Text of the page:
This kind of thing happens, doesn’t it? You get a smack in the face from the universe, and even though you CAN take it, you feel that maybe you don’t want to. So you let yourself fall over, maybe play dead for a while, in the hope that it’ll stop any further blows. But let me tell you something. It doesn’t work that way. Whatever’s about to hit you next won’t stop just because you’re acting helpless. These shots have already been fired, and those suckers are locked onto your heat signature. Stand up or fall down, they’ll get you.

So take it on your feet, dammit.

Go and get that lunch some place you can afford, and then grab the coffee you wanted, and smile at the cute barista, and then maybe lose it a little bit and spend five minutes quietly crying at one of the tables outside… and then head to the library, as planned, and write those words. Because you’re badass and you can take it on your feet.

The next day, when you think you’re over it, get struck down by self-doubt, and learn, first-hand, why it’s so very often accompanied by the adjective ‘crippling’. Because it does, in no uncertain term, cripple you. You thought you were taking it on your feet, and now, suddenly, you can’t even get to your feet anymore. Because maybe you’re not as badass as you thought.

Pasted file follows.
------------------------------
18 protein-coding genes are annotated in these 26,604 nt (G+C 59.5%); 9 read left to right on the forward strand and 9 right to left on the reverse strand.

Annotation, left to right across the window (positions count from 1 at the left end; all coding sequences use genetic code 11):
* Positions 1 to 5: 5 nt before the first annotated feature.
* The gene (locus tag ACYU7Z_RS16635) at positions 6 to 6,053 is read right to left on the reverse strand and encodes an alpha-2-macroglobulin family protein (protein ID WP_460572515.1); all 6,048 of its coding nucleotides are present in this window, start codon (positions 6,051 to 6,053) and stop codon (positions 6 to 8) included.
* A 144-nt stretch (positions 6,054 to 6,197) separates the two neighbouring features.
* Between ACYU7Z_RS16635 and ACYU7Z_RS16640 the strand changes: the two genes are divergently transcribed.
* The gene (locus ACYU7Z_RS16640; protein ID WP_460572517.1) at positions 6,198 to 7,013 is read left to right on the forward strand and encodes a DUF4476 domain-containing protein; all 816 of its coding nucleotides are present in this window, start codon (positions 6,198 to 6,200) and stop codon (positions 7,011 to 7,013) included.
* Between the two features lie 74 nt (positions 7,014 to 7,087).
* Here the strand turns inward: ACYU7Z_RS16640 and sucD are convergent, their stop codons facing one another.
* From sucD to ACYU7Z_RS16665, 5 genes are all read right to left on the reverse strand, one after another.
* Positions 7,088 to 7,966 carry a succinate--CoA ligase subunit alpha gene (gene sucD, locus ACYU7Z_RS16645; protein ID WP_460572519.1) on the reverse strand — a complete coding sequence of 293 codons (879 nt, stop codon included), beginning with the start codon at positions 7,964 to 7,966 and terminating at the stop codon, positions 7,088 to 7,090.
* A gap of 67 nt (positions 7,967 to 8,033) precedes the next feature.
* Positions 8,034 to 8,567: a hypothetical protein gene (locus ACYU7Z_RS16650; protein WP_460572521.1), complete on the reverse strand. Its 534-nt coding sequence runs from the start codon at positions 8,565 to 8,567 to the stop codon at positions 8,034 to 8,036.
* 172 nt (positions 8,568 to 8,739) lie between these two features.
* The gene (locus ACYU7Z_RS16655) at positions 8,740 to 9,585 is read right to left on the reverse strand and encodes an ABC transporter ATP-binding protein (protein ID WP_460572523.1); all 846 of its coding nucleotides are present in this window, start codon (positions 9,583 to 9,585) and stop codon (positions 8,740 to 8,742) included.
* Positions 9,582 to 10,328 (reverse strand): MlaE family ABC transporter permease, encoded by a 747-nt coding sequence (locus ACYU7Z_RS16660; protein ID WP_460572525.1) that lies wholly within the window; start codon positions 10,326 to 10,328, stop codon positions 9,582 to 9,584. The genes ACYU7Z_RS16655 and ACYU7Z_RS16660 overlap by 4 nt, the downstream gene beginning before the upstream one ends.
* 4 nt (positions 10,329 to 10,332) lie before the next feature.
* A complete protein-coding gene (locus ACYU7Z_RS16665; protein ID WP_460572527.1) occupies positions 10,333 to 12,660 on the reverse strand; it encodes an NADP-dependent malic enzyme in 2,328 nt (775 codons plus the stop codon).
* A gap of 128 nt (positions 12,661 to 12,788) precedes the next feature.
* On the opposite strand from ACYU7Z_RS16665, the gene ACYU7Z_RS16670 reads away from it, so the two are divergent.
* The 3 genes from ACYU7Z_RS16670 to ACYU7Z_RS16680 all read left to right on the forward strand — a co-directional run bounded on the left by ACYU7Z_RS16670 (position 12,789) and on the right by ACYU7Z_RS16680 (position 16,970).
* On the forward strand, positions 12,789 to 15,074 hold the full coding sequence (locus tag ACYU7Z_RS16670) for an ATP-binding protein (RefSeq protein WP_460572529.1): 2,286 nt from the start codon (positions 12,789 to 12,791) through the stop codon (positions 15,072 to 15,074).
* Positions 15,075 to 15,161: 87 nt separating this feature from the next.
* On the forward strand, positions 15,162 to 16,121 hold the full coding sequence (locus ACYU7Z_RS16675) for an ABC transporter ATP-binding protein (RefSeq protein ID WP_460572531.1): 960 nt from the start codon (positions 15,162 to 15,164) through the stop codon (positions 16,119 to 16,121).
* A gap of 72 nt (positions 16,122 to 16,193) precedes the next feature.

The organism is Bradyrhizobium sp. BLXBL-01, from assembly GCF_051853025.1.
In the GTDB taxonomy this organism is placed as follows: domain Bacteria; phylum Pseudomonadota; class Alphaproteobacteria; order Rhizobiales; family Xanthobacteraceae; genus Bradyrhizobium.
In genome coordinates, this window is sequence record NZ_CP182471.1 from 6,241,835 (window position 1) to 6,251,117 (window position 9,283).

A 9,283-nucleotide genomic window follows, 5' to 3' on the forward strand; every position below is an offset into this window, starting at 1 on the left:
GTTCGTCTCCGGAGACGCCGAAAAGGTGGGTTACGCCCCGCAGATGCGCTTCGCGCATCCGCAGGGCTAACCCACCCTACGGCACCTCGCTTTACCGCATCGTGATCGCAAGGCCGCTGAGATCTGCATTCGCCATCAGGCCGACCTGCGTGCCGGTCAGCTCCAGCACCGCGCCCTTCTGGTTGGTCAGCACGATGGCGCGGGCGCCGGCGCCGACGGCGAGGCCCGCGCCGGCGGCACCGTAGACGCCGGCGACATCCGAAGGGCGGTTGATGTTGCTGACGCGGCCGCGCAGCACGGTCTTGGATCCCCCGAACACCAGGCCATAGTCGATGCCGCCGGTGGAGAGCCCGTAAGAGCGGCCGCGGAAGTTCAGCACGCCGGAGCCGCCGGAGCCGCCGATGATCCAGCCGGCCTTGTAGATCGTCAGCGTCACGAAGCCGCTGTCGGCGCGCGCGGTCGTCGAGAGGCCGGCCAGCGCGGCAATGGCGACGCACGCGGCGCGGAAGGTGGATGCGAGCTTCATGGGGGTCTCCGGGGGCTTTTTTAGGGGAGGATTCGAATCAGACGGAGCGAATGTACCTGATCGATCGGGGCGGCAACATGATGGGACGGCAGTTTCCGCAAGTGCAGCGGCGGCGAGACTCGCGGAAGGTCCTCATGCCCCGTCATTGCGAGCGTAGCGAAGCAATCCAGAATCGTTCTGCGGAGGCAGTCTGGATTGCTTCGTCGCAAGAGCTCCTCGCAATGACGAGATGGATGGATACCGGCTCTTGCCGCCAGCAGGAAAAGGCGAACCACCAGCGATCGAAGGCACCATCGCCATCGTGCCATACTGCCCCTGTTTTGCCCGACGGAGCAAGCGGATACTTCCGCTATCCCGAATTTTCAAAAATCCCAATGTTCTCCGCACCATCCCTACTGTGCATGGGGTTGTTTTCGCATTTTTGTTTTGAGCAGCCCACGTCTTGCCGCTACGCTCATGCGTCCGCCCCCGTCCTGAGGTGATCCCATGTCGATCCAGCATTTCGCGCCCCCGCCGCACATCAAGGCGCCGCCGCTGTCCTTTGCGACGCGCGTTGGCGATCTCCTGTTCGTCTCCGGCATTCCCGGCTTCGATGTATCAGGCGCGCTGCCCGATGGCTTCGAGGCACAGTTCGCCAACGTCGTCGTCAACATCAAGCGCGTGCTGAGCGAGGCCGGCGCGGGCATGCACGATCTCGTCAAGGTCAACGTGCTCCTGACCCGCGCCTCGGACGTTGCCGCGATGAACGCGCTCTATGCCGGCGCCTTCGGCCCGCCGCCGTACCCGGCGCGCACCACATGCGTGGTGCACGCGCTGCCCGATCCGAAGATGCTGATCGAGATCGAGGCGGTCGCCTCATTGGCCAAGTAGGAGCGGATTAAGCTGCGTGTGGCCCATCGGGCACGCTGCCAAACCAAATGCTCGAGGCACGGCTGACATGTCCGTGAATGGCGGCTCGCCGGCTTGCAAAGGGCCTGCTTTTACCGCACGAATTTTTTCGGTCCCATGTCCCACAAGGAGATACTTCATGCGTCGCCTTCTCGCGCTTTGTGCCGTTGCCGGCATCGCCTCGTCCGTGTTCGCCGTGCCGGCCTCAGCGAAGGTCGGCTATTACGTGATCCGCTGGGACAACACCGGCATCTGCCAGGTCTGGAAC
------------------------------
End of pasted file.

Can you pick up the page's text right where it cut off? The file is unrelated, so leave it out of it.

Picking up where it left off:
This almost could’ve been a blog about how I withstood a blow from the universe, shrugged it off and kept going, like nothing happened. After that pep talk up there, I would’ve loved to give you myself as a heroic, bulletproof example. But that wouldn’t have been honest.

So I told you things the way they were. At first, I thought it took me an hour to recover from a painful blow. In the end, it took me about twenty-four of them. I take pride in the fact that not all of those hours were spent sleeping, self-pitying and watching TV. I hit my writing target yesterday. Today, I felt that writing new material will take my characters to a bad place – so I did other things on my to-do list, including this blog. (Rain thanked me for that, at length.)

The iconic speech from Rocky says that it’s all about how hard you can get hit and keep moving forward. It doesn’t say which speed you have to be moving at. Maybe, at the time when you get hit, the speed doesn’t matter that much. Maybe the only thing that matters is that you don’t stop. I don’t intend to.

…Back in the film about a girl reading bad news from her phone in the middle of the crowd, we moved on from dramatic shots of listless wandering, to a novelist montage, complete with libraries, coffee, and handwritten manuscripts. I’ll see you on the other side, darlings. I’m told the next scene features a book deal.